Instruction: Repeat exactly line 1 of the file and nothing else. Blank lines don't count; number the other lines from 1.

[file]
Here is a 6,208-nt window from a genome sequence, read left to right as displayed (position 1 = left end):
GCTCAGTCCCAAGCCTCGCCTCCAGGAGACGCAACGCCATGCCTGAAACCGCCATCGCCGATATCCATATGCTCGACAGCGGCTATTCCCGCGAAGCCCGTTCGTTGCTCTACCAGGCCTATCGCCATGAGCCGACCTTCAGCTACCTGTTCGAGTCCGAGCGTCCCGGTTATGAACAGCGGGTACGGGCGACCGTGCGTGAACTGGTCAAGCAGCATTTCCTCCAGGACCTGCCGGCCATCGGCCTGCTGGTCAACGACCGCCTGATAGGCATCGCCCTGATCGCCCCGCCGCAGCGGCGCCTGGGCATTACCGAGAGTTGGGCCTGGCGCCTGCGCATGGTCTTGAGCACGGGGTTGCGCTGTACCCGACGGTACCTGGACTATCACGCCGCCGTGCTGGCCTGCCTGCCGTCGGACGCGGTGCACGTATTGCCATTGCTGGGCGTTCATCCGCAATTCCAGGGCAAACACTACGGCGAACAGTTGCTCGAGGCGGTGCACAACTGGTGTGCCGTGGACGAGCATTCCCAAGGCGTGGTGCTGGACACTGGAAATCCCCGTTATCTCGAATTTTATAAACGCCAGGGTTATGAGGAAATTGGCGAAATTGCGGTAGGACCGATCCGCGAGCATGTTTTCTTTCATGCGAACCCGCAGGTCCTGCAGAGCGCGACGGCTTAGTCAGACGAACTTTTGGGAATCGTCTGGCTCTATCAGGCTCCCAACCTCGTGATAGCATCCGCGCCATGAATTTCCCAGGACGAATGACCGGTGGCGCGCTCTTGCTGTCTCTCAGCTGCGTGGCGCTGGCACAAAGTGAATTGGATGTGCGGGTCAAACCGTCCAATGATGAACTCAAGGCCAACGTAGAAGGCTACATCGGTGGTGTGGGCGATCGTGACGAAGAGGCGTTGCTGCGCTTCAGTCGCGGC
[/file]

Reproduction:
Here is a 6,208-nt window from a genome sequence, read left to right as displayed (position 1 = left end):